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Philippine GDP growth after the Asian financial crisis : resilient economy or weak statistical system?

Listed author(s):
  • Felipe M. Medalla

    (University of the Philippines School of Economics)

  • Karl Robert L. Jandoc

    (University of the Philippines School of Economics)

Registered author(s):

    Official statistics from the Philippine National Income Accounts (NIA) depict an economy that grew faster after the Asian financial crisis (AFC). Although higher output growth was accompanied by higher real growth rates of personal consumption and the service sector, import growth compression also figured as the dominant factor that accounted for the rise in the growth rate. In this respect, the Philippine experience is quite different from much of Asia where the growth rates of domestic absorption, exports, and imports rose or fell in tandem with gross domestic product (GDP) growth. This paper takes the view that the Philippines’ uniqueness is more a reflection of the weakness of its national income accounting system than the resiliency of its economy. Furthermore, since trends in many other economic indicators outside the NIA seem to contradict it, it is very likely that GDP growth after the AFC (and after 2000 in particular) has been overstated.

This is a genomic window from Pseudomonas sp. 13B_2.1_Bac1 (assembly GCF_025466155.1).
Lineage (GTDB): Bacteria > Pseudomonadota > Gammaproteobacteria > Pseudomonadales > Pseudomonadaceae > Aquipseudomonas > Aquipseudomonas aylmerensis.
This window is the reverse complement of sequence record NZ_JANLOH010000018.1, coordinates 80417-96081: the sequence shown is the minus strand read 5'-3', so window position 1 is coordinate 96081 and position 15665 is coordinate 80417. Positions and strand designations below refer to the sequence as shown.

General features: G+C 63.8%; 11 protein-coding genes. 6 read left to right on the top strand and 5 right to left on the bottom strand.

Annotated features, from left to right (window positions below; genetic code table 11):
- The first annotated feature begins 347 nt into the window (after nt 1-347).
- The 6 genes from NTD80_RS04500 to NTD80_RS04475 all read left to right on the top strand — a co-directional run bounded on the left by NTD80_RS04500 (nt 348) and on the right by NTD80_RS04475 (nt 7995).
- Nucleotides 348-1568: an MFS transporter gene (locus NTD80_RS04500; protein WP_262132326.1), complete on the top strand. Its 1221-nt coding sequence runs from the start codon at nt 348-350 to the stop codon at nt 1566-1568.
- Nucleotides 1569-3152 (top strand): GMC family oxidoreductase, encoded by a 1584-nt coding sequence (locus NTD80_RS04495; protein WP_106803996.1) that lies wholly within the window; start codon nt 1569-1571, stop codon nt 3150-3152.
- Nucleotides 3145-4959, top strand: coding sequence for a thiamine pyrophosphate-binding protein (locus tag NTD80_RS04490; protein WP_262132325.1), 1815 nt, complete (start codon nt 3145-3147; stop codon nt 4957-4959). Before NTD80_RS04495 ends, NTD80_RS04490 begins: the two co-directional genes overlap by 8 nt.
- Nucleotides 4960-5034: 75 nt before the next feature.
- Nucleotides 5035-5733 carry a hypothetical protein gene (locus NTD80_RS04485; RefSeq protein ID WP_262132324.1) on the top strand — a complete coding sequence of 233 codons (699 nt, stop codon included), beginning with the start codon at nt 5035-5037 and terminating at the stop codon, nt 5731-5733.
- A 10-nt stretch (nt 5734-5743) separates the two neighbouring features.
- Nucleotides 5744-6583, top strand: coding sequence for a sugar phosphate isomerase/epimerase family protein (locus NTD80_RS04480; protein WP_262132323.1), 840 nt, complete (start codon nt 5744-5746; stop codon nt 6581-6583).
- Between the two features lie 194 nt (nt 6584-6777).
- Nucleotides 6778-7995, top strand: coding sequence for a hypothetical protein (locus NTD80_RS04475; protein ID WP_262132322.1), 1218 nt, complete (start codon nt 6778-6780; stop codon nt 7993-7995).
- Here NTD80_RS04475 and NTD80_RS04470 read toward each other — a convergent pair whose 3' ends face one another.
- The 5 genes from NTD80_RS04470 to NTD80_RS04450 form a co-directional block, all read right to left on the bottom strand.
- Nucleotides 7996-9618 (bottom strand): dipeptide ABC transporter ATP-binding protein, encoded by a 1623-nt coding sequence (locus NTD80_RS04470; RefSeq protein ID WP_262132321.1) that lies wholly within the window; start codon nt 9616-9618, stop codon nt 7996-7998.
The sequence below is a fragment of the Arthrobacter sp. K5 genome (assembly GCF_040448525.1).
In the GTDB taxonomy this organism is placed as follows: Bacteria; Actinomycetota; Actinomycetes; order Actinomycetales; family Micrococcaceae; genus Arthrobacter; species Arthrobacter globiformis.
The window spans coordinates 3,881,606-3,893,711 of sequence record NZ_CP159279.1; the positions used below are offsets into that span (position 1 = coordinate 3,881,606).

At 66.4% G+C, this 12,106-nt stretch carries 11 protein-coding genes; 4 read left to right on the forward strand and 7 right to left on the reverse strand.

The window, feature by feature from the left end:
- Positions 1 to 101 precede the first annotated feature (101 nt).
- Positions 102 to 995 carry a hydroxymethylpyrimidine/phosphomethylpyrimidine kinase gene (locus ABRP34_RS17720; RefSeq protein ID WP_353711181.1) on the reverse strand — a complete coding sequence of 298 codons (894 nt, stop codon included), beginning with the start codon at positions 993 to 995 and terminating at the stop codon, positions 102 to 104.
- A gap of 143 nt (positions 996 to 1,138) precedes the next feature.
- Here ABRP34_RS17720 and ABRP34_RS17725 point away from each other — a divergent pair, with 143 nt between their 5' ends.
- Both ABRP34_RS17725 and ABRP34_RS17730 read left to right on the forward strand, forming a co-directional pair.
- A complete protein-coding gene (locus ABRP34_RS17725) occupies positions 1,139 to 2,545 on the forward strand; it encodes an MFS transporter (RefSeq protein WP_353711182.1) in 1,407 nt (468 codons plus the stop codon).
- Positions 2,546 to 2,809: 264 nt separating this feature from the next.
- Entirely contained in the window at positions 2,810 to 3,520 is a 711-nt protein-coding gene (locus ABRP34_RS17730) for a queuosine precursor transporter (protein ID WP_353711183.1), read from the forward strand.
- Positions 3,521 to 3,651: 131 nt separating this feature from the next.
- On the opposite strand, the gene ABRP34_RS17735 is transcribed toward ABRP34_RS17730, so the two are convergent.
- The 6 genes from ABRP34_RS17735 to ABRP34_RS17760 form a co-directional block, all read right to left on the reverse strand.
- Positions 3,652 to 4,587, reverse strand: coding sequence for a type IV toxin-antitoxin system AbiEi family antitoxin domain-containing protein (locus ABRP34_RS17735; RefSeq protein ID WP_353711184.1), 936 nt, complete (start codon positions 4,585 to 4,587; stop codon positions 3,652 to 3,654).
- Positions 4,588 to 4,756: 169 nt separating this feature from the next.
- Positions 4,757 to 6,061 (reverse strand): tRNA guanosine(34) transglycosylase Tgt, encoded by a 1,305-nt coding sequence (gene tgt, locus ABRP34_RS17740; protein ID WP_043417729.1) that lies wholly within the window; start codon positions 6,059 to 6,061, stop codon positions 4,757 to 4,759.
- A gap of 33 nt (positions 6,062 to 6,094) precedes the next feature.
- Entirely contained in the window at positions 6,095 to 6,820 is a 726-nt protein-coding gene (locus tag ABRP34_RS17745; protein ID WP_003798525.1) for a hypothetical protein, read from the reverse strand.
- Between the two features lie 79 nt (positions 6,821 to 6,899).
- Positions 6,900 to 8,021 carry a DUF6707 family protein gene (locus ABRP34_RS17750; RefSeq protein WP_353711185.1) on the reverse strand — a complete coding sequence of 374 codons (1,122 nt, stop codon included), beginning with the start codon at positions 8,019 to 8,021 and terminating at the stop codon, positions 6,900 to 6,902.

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    Article provided by University of the Philippines School of Economics and Philippine Economic Society in its journal Philippine Review of Economics.

    Volume (Year): 46 (2009)
    Issue (Month): 1 (June)
    Pages: 1-34

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    Handle: RePEc:phs:prejrn:v:46:y:2009:i:1:p:1-34
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